What Does Good HR Look Like?

A friend once (jokingly) tried to push a few buttons by telling me that a manager in his business thought HR stood for ‘Hardly Relevant’. Okay, it was one I heard before, but rather than get offended I started to think about why that that type of opinion might be held. And the answer I came to is…. because there is an awful lot of mediocre HR work being done out there. And I don’t mean bad HR, I mean plain old common or garden, average HR. As my son would say; ‘meh’ HR.

So what is the difference between great HR and average HR? And don’t worry – this isn’t a call to arms for outstanding leadership and cutting edge organisational development strategies. I’ll start with the basics. Great HR people will make a call. They will offer a range of options, sure, that’s only to be expected but they will also be unafraid to nail their colours to the mast and tell you what they think the right decision is, not the safe one or the politically correct one – but the right decision for the business and sometimes that might mean a compromise agreement or redundancies or it might simply be telling management it’s better to suck it up and do nothing.

Great HR people understand the entire business ecosystem, not just their little part. They get how everything fits together, the risks, the history, the future plans, the personalities and the technical issues. They understand the butterfly effect, how a tin of paint knocked over in a workshop can result in a strike two months later. This means they also stay fluid, ready for and able to anticipate change.

Great HR people don’t need to be asked. They go out and do. They come armed with suggestions, ideas and theories. They push their opinions forward and argue the case with colleagues and senior managers. They understand there is a world away from their office/desk and seek out the key stakeholders rather than wait for them to drop by. They also have a healthy dose of realism and understand that they should not take offence if most of their suggestions take a long time (if ever) to get implemented unless an immediate bottom line impact is evident.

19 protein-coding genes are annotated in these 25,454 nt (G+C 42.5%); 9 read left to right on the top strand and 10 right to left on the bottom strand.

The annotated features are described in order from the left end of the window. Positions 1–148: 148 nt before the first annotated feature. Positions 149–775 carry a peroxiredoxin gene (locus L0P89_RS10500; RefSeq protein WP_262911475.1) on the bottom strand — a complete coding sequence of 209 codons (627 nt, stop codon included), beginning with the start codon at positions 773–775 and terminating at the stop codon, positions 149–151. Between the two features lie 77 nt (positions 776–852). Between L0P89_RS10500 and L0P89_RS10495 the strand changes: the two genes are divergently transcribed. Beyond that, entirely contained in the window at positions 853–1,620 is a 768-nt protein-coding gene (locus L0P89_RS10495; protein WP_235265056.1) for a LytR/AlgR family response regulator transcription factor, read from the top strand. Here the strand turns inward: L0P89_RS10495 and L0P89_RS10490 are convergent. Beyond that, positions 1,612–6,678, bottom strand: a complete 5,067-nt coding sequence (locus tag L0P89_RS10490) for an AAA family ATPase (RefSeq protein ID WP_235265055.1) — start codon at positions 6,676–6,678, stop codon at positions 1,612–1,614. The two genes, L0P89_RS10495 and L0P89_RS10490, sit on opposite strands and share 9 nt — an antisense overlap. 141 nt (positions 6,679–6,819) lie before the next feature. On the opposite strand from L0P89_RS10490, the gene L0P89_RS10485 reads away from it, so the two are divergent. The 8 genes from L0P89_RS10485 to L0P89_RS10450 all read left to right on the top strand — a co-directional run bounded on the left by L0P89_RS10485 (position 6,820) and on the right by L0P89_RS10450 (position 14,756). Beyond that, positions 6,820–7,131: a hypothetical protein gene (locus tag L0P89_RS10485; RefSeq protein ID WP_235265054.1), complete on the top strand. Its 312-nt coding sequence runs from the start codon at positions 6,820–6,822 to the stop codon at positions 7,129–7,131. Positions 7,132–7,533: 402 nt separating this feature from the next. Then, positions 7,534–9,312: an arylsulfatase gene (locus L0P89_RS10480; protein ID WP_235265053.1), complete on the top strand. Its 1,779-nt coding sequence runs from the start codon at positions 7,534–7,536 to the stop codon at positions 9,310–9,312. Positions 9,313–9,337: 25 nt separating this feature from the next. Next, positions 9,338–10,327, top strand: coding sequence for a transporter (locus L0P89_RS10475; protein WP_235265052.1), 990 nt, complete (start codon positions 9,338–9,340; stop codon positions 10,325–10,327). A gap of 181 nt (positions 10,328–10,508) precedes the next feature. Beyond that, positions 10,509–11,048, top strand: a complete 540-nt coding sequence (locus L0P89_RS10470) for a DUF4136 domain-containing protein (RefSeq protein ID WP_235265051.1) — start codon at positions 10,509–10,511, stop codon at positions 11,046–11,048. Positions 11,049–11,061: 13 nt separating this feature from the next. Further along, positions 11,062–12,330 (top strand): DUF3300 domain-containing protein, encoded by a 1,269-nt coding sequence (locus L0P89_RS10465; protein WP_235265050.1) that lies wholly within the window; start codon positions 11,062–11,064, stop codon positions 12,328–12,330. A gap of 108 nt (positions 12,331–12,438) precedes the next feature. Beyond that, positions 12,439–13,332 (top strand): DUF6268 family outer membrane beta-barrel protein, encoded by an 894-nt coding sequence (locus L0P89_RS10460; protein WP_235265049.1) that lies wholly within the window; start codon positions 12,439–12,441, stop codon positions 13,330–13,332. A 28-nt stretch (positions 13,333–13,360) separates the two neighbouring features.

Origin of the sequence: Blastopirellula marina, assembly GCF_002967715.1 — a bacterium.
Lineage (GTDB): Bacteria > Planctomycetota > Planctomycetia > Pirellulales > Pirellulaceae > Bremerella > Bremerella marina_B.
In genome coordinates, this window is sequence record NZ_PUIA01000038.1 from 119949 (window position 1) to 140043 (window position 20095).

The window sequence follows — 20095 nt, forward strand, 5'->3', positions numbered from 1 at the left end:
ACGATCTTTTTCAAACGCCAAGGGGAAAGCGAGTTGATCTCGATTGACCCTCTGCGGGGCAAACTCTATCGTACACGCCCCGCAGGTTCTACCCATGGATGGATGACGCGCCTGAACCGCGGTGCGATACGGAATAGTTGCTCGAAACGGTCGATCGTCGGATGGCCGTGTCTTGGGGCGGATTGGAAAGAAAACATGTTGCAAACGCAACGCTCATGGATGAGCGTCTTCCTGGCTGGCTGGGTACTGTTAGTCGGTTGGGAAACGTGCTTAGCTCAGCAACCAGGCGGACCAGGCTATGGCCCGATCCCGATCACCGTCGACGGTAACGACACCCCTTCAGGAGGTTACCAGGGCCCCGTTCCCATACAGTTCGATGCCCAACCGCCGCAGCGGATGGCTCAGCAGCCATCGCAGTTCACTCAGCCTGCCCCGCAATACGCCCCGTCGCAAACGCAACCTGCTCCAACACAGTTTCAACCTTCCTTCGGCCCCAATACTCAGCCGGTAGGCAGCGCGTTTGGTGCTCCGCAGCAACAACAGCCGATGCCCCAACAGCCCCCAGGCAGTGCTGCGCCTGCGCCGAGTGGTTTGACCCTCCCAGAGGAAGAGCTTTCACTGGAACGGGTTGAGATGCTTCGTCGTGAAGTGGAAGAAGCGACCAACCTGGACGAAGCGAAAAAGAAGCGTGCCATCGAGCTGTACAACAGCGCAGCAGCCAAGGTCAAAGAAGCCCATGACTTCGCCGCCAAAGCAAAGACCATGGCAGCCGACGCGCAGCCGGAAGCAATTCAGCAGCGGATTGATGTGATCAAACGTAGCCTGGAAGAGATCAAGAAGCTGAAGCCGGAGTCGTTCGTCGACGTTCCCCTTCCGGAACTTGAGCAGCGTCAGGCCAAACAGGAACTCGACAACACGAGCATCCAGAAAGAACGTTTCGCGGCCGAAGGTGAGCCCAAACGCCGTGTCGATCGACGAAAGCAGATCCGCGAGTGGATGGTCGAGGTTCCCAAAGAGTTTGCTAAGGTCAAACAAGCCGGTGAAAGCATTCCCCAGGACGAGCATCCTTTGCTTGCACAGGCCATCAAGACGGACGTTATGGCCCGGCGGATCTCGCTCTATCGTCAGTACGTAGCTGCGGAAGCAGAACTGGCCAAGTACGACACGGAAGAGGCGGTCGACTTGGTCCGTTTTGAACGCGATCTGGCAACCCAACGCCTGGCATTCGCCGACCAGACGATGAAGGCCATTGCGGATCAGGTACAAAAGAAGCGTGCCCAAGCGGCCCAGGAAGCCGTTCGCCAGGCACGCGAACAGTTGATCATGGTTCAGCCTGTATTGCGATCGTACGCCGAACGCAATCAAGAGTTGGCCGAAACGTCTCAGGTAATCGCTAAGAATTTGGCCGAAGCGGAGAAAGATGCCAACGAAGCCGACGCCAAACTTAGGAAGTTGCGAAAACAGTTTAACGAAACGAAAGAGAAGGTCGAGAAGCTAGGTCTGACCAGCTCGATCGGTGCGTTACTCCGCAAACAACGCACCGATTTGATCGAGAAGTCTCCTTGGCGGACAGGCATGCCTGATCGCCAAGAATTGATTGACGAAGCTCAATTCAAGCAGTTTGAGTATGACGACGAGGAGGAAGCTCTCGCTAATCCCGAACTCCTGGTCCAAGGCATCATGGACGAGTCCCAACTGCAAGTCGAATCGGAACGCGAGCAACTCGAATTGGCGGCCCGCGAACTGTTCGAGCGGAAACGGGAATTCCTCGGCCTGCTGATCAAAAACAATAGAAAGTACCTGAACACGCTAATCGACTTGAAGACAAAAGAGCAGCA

Statistics? Even average HR people love statistics. The difference is that good HR people will ensure that whatever metrics are reported on each month are analysed, impacted, translated into language other managers understand, risk assessed and courses of action planned before distribution. They do not passively pass the statistics along as they are and hope that will do. They will also re-evaluate their usefulness on a regular basis. Statistics for the sake of paper generation and creating ‘busy’ work are the province of the average. Great HR people also understand reality. They understand that people make jokes they shouldn’t. They understand that use of the word ‘stress’ can be genuine or mischievous. They understand that 100 per cent employee engagement is a great target to aspire towards but sometimes 70-80 per cent is as good as you will get and that some people just want to do a days work and go home, rather than move up the corporate ladder.

Finally, great HR people will always find a way to quantify what they do in business terms. They will be able to demonstrate how they affect the bottom line, in language operational people understand.

The average HR folk – well… they will always run the risk of being seen as ‘hardly relevant’.

Source: irishnews.com